Updated at 12:44 a.m., June 27, 2012
NEW YORK (CBSNewYork) — A number of hotly-contested races were held Tuesday on primary day, including the much anticipated showdown between Rep. Charles Rangel and his opponent, state Sen. Adriano Espaillat.READ MORE: New York City Workers, Supporters March Across Brooklyn Bridge To Protest Approaching Vaccine Mandate
Rangel declared victory over his opponent Tuesday night. With 84 percent of the vote counted, Rangel was up 45-40 in the race for the newly-formed 13th Congressional District.
“I am so grateful for the support,” Rangel said Tuesday night.
“I was pleased to see that a lot of people knew me, there was a connection,” he said, adding that his incumbency helped. “When you’re there for four decades, it’s kind of hard for you to not be known by most people.”
EXTRA: N.Y. Primary Results
Earlier in the day, Rangel said he’s still the man for the job despite being censured at one time by the House for ethics violations.
“The one reason why I think it’s important that I be allowed to extend the service to my country and the Congress and my district is because of the times that we find ourselves in the Congress. Never before have we faced such a fiscal crisis,” Rangel said.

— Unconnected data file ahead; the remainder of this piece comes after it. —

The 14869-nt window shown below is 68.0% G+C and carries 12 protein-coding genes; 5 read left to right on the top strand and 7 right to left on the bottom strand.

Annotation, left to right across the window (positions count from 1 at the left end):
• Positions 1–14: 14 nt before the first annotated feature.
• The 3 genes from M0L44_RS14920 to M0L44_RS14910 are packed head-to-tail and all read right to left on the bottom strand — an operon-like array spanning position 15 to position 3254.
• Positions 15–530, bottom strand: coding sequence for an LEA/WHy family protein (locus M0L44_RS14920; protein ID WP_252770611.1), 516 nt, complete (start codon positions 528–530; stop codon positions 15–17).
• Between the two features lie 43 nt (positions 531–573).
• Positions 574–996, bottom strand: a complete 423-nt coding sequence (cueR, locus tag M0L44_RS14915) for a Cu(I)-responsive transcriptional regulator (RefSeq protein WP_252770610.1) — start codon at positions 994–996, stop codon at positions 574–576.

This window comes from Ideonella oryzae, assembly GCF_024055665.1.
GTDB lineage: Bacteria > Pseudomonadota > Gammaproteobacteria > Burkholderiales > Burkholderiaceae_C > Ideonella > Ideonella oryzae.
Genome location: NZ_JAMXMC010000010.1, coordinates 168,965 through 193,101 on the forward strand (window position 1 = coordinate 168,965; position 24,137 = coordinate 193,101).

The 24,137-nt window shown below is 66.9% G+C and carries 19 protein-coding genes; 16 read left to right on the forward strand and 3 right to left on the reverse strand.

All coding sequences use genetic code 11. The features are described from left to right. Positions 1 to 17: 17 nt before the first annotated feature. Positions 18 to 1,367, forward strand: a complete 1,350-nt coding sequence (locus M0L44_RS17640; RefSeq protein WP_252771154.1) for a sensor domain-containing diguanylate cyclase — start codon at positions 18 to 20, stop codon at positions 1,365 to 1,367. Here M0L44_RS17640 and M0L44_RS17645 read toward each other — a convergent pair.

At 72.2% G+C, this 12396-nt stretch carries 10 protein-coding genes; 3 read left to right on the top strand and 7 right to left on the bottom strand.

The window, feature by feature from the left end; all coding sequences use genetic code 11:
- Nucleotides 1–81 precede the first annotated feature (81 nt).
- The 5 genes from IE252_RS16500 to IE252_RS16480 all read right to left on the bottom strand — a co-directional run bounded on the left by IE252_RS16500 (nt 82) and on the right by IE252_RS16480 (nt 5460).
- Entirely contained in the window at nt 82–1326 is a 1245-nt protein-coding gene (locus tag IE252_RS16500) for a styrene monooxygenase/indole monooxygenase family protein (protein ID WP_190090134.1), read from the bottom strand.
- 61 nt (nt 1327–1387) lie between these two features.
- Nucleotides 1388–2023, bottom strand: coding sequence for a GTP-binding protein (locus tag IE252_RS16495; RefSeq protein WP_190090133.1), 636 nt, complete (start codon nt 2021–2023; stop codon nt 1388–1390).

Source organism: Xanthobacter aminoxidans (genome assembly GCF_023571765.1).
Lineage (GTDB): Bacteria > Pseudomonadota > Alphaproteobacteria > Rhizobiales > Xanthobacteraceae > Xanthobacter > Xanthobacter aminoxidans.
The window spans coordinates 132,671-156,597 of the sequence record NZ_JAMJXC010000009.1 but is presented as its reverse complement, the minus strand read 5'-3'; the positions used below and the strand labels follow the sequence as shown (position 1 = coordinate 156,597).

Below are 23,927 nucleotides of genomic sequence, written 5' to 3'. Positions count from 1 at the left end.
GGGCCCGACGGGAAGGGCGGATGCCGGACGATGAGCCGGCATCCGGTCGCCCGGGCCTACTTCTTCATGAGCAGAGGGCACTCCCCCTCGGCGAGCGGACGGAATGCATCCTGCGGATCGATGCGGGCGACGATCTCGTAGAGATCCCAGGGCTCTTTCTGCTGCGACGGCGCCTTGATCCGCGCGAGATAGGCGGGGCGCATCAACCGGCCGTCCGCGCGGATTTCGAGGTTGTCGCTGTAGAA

Rangel made it clear he passionately wants a 22nd term, having said earlier, “Well, if I lose tonight I will sleep just like a baby and cry myself to sleep.”READ MORE: President Joe Biden Visits New Jersey To Push Infrastructure Plan, Including Portal Bridge Construction
Espaillat, who had been bidding to become the first Dominican-American in Congress, voted Tuesday with his daughter and said it was time for a new face in Washington.
“Jobs are very important; small business … people need a break. Wall Street got a break. The insurance companies got a break, but Main Street America has not got a break. They need a break,” Espaillat said.
But when it was all over he said he was proud of his hard-fought campaign.
“Though we didn’t make it to the finish line tonight, the values we fought for and the communities we seek to improve will continue to light a fire in us,” he said. “The truth is, even in coming a bit short, we made history. We are most proud of the fact that our campaign introduced bold, new ideas to move New York forward. We will continue to fight for these ideas with every fiber of our being and make our communities stronger than ever.”
Rangel was convicted of 11 ethics violations in 2010, including failure to pay some taxes and using congressional resources to raise money for an academic center bearing his name. At a hearing in front of the ethics committee, Rangel apologized “for any embarrassment I’ve caused you individually and collectively as a member of the greatest institution in the world.”
Overall voter turnout was comparatively low, but moderate to heavy in some races, including the race between Rangel and Espaillat.
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